CDC estimates 1.2 million people in the United States (U.S.) are living with HIV infection. One in five (20 percent) of those people are unaware of their infection. Despite increases in the total number of people in the U.S. living with HIV infection in recent years (due to better testing and treatment options), the annual number of new HIV infections has remained relatively stable. However, new infections continue at far too high of a level, with approximately 50,000 Americans becoming infected with HIV each year.
In 2010, an estimated 47,129 people were diagnosed with HIV infection in the 46 states with confidential name-based HIV infection reporting since at least January 2007. In that same year, an estimated 33,015 people throughout the U.S. were diagnosed with AIDS. Since the epidemic began, an estimated 1,129,127 people in the U.S. have been diagnosed with AIDS.
An estimated 17,774 people with AIDS died in 2009, and nearly 619,400 people with AIDS in the U.S. have died since the epidemic began.
By Risk Group
Gay, Bisexual, and Other Men Who Have Sex with Men (MSM) of all races and ethnicities remain the population most severely affected by HIV.
• CDC estimates that MSM account for just 2 percent of the U.S. population, but accounted for 61 percent of all new HIV infections in 2009. MSM accounted for 49 percent of people living with HIV infection in 2008 (the most recent year national prevalence data are available).
• In 2009, white MSM continued to account for the largest number of new HIV infections of any group in the U.S. (11,400), followed closely by black MSM (10,800).
• Young, black MSM were the only risk group in the U.S. to experience statistically significant increases in new HIV infections from 2006-2009 — from 4,400 new HIV infections in 2006 to 6,500 infections in 2009.
• Since the epidemic began, almost 300,000 MSM with AIDS have died, including an estimated 6,863 in 2009.
Heterosexuals and Injection Drug Users also continue to be affected by HIV.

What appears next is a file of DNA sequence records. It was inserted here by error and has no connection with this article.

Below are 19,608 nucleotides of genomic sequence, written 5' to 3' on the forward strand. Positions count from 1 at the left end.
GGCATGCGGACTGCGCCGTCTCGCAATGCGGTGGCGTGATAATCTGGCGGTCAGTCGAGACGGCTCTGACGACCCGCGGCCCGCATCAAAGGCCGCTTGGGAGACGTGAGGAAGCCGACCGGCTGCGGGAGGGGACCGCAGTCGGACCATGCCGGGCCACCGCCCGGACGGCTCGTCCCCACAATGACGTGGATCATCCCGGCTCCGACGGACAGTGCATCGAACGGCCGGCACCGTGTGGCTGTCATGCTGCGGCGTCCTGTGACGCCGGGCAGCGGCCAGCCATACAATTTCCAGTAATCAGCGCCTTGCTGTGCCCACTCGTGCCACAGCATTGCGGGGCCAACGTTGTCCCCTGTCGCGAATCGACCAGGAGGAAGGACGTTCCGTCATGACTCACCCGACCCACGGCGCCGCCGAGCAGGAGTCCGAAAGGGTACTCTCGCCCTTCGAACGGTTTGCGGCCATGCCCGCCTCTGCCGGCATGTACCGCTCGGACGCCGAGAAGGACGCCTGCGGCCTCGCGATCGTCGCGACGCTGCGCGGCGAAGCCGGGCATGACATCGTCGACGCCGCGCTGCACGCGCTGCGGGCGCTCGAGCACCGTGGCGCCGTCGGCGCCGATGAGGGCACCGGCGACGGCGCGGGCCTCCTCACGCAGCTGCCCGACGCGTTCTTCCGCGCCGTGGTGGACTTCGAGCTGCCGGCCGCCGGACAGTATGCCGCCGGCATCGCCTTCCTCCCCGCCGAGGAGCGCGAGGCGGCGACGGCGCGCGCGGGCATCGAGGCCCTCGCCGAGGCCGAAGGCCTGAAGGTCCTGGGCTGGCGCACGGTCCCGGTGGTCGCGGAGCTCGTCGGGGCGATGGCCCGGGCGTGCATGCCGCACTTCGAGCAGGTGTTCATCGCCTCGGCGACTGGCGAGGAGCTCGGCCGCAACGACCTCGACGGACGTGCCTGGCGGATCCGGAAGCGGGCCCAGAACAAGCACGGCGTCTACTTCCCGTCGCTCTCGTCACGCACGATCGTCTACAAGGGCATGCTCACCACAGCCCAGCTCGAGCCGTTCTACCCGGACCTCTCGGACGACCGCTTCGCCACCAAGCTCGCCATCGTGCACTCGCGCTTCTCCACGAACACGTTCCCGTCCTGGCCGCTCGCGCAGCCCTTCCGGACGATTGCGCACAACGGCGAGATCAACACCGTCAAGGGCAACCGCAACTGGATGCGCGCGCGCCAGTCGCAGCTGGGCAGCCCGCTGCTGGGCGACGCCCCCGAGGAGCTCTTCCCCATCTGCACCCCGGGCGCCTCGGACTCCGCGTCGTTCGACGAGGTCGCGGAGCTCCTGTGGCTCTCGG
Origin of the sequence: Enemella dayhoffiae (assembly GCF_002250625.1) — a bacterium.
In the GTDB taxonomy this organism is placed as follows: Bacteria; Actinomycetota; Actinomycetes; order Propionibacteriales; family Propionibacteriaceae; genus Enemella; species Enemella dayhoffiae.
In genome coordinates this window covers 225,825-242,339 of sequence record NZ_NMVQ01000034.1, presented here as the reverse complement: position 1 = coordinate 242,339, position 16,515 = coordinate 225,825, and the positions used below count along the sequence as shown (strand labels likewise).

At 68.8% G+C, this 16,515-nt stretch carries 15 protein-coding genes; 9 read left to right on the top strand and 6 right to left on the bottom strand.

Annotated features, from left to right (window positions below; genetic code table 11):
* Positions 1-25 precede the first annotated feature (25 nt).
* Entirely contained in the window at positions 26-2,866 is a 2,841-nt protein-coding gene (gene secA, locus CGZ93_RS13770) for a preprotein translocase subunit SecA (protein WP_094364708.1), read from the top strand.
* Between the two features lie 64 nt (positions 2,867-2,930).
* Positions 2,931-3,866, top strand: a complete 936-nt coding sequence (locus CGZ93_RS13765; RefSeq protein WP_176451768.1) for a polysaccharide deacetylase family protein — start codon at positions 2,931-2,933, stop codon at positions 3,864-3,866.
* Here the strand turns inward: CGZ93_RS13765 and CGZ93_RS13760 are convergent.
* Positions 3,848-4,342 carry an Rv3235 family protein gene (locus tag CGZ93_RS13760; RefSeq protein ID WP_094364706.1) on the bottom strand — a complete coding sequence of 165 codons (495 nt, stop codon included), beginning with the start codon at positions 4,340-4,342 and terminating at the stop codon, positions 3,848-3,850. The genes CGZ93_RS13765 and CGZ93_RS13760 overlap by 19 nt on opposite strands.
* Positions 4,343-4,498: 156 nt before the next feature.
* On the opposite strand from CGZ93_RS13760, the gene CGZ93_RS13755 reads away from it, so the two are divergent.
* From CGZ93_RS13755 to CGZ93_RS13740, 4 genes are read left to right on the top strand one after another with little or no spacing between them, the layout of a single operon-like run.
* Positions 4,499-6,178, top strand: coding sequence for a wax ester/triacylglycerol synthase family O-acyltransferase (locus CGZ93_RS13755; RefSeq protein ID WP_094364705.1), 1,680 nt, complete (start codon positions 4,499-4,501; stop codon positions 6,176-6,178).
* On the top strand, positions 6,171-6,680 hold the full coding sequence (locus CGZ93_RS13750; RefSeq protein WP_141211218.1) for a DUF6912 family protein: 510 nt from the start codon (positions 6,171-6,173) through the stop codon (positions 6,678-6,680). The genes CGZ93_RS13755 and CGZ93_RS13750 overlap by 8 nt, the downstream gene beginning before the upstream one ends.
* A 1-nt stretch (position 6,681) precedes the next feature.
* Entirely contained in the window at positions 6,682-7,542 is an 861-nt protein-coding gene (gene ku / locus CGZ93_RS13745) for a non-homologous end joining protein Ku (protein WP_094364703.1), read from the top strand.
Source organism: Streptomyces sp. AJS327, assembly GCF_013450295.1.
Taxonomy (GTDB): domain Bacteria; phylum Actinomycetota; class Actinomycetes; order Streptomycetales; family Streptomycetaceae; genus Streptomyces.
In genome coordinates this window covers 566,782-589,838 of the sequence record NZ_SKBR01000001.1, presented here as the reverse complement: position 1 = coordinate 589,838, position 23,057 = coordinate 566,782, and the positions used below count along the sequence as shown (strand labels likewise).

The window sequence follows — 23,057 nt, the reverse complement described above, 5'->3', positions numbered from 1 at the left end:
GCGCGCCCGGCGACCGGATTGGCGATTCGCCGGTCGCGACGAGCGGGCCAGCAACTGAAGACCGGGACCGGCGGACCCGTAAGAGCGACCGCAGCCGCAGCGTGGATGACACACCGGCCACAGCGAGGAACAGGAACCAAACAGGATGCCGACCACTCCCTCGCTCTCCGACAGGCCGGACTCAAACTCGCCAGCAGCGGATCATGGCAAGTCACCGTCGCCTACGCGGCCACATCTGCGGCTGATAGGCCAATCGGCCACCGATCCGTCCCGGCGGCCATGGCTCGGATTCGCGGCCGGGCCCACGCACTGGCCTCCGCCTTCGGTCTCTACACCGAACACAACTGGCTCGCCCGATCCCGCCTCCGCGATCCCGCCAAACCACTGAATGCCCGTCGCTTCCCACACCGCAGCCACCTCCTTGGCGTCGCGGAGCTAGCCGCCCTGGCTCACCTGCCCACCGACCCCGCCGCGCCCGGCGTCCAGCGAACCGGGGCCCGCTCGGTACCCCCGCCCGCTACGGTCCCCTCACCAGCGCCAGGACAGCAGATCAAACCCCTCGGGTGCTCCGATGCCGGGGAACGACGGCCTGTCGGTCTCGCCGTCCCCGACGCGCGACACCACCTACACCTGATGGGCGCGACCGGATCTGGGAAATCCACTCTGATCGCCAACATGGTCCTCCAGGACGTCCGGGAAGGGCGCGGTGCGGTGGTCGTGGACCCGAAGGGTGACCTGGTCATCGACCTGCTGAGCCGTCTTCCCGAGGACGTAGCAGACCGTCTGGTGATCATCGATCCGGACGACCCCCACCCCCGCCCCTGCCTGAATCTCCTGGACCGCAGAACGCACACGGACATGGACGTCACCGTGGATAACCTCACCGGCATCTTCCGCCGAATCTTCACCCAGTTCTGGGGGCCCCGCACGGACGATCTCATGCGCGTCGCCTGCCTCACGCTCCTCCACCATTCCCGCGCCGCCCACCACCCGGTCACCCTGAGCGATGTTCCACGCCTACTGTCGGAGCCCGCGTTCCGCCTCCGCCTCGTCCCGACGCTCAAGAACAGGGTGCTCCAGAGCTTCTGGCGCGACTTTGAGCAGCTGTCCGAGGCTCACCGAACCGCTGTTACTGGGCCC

• Heterosexuals accounted for 27 percent of estimated new HIV infections in 2009 and 28 percent of people living with HIV infection in 2008.
• Since the epidemic began, more than 80,000 persons with AIDS, infected through heterosexual sex, have died, including an estimated 4,434 in 2009.
• HIV infections among women are primarily attributed to heterosexual contact or injection drug use. Women accounted for 23 percent of estimated new HIV infections in 2009 and 25 percent of those living with HIV infection in 2008.
• Injection drug users represented 9 percent of new HIV infections in 2009 and 17 percent of those living with HIV in 2008.
• Since the epidemic began, more than 175,000 injection drug users with AIDS have died including an estimated 4,759 in 2009.
• Blacks continue to experience the most severe burden of HIV, compared to other races and ethnicities. Blacks represent approximately 14 percent of the U.S. population, but accounted for an estimated 44 percent of new HIV infections in 2009. Blacks accounted for 46 percent of people living with HIV infection in 2008.
• Since the epidemic began, more than 250,000 blacks with AIDS have died , including 8,782 in 2009.
• At some point in their life, approximately 1 in 16 black men will be diagnosed with HIV infection, as will 1 in 32 black women.
• In 2009, the estimated rate of new HIV infections among black men was six and a half times as high as that of white men, and more than two and a half times as high as that of Hispanic/Latino men and of black women. In the same year, the estimated rate of new HIV infections among black women was 15 times that of white women and over three times that of Hispanic/ Latina women.
Hispanics/Latinos are also disproportionately affected by HIV.
• Hispanics/Latinos represented 16 percent of the population but accounted for 20 percent of new HIV infections in 2009. Hispanics/Latinos accounted for 17 percent of people living with HIV infection in 2008.
• Since the epidemic began, an estimated more than 95,000 Hispanics/Latinos with AIDS have died, including 2,853 in 2009. : :
— Last modified and reviewed on March 14, 2012, by the Centers for Disease Control Division of HIV/AIDS Prevention (cdc.gov/hiv) and the National Center for HIV/AIDS, Viral Hepatitis, STD, and TB Prevention (cdc.gov/nchhstp).